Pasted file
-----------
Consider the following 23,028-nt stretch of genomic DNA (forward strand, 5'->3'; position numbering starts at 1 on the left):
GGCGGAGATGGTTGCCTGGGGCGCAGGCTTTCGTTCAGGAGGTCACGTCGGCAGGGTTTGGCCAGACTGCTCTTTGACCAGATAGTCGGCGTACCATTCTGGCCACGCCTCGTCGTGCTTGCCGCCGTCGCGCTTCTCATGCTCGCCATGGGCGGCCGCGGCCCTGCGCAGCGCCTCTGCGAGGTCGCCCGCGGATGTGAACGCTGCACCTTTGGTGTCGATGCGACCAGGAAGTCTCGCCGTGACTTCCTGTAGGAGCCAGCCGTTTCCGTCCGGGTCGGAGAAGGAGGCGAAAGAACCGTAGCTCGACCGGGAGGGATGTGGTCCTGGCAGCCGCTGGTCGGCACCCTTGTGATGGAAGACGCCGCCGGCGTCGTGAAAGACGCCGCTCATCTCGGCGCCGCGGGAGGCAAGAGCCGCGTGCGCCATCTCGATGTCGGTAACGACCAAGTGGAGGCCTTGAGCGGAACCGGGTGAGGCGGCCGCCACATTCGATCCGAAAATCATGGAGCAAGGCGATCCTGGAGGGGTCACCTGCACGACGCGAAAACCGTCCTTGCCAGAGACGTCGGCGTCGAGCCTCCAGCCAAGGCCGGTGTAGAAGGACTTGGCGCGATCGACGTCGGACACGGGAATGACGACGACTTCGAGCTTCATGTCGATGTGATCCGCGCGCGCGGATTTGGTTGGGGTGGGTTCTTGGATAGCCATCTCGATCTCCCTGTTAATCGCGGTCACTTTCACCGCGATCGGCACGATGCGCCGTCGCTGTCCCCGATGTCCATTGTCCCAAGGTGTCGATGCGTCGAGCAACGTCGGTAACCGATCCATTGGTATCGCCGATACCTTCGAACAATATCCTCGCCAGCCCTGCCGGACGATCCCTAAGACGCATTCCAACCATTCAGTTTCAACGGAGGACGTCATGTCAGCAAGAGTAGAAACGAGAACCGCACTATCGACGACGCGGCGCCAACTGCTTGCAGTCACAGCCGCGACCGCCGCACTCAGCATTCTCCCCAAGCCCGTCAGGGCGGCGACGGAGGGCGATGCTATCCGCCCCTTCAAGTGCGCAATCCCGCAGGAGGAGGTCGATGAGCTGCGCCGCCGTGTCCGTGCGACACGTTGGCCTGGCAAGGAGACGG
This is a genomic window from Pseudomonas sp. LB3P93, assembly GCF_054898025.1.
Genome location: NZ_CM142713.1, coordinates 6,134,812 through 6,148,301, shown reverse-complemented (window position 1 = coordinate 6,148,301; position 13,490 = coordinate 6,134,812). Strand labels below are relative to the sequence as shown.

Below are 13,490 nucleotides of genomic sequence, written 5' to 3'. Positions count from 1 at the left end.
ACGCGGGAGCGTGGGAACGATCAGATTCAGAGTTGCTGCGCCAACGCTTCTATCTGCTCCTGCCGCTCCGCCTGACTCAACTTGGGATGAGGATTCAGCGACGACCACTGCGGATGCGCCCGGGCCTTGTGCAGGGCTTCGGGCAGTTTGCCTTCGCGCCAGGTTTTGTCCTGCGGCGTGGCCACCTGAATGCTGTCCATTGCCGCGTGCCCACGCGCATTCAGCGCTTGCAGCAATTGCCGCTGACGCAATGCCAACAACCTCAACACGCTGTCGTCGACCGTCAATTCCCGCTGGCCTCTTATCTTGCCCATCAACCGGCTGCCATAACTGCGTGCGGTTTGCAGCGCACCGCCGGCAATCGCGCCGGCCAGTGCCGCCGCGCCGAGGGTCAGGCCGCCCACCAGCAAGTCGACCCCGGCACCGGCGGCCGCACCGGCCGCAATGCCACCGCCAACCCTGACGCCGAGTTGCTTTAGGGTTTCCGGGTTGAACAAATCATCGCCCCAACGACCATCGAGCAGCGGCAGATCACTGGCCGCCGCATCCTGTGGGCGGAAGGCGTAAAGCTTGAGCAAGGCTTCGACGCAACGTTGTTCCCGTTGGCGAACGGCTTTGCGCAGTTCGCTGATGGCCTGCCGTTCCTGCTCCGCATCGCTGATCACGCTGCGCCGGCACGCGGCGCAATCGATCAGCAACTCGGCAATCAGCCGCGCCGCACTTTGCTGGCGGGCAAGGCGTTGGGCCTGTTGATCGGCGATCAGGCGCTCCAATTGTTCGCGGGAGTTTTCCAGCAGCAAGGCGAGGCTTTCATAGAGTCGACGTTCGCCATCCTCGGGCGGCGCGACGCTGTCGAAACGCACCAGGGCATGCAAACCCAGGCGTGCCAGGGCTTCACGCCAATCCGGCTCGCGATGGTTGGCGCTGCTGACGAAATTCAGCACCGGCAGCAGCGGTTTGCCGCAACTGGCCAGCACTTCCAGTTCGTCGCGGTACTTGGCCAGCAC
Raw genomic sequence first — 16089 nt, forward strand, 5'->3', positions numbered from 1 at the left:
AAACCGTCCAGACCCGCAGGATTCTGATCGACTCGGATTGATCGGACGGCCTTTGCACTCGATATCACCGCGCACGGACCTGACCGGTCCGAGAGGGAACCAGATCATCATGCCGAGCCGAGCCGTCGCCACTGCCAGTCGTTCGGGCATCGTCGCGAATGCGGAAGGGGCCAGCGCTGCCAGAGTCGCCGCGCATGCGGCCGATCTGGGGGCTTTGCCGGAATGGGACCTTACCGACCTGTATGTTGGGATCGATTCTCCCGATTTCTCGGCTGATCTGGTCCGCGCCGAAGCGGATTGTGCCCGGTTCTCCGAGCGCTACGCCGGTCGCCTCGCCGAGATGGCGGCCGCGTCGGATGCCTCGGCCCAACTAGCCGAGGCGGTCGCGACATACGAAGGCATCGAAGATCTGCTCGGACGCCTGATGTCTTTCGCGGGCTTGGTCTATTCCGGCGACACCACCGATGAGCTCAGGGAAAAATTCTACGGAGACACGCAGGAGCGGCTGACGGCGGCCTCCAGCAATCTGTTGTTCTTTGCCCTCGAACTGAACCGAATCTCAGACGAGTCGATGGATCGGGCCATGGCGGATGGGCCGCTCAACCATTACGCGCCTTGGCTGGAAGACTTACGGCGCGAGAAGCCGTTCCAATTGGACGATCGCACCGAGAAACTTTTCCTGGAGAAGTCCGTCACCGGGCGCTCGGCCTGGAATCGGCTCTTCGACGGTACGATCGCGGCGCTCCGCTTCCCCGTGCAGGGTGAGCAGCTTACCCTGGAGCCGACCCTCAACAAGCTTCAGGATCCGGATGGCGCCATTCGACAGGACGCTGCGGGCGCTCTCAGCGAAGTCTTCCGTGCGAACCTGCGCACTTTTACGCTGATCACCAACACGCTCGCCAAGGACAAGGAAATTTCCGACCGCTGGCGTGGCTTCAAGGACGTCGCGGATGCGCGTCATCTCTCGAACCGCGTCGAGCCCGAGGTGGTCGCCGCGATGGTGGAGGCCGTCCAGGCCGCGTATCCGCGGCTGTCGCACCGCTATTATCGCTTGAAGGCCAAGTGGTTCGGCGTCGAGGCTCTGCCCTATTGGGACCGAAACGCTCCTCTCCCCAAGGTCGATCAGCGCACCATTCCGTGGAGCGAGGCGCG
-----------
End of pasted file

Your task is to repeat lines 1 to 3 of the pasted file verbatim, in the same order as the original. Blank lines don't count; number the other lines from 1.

Consider the following 23,028-nt stretch of genomic DNA (forward strand, 5'->3'; position numbering starts at 1 on the left):
GGCGGAGATGGTTGCCTGGGGCGCAGGCTTTCGTTCAGGAGGTCACGTCGGCAGGGTTTGGCCAGACTGCTCTTTGACCAGATAGTCGGCGTACCATTCTGGCCACGCCTCGTCGTGCTTGCCGCCGTCGCGCTTCTCATGCTCGCCATGGGCGGCCGCGGCCCTGCGCAGCGCCTCTGCGAGGTCGCCCGCGGATGTGAACGCTGCACCTTTGGTGTCGATGCGACCAGGAAGTCTCGCCGTGACTTCCTGTAGGAGCCAGCCGTTTCCGTCCGGGTCGGAGAAGGAGGCGAAAGAACCGTAGCTCGACCGGGAGGGATGTGGTCCTGGCAGCCGCTGGTCGGCACCCTTGTGATGGAAGACGCCGCCGGCGTCGTGAAAGACGCCGCTCATCTCGGCGCCGCGGGAGGCAAGAGCCGCGTGCGCCATCTCGATGTCGGTAACGACCAAGTGGAGGCCTTGAGCGGAACCGGGTGAGGCGGCCGCCACATTCGATCCGAAAATCATGGAGCAAGGCGATCCTGGAGGGGTCACCTGCACGACGCGAAAACCGTCCTTGCCAGAGACGTCGGCGTCGAGCCTCCAGCCAAGGCCGGTGTAGAAGGACTTGGCGCGATCGACGTCGGACACGGGAATGACGACGACTTCGAGCTTCATGTCGATGTGATCCGCGCGCGCGGATTTGGTTGGGGTGGGTTCTTGGATAGCCATCTCGATCTCCCTGTTAATCGCGGTCACTTTCACCGCGATCGGCACGATGCGCCGTCGCTGTCCCCGATGTCCATTGTCCCAAGGTGTCGATGCGTCGAGCAACGTCGGTAACCGATCCATTGGTATCGCCGATACCTTCGAACAATATCCTCGCCAGCCCTGCCGGACGATCCCTAAGACGCATTCCAACCATTCAGTTTCAACGGAGGACGTCATGTCAGCAAGAGTAGAAACGAGAACCGCACTATCGACGACGCGGCGCCAACTGCTTGCAGTCACAGCCGCGACCGCCGCACTCAGCATTCTCCCCAAGCCCGTCAGGGCGGCGACGGAGGGCGATGCTATCCGCCCCTTCAAGTGCGCAATCCCGCAGGAGGAGGTCGATGAGCTGCGCCGCCGTGTCCGTGCGACACGTTGGCCTGGCAAGGAGACGG
This is a genomic window from Pseudomonas sp. LB3P93, assembly GCF_054898025.1.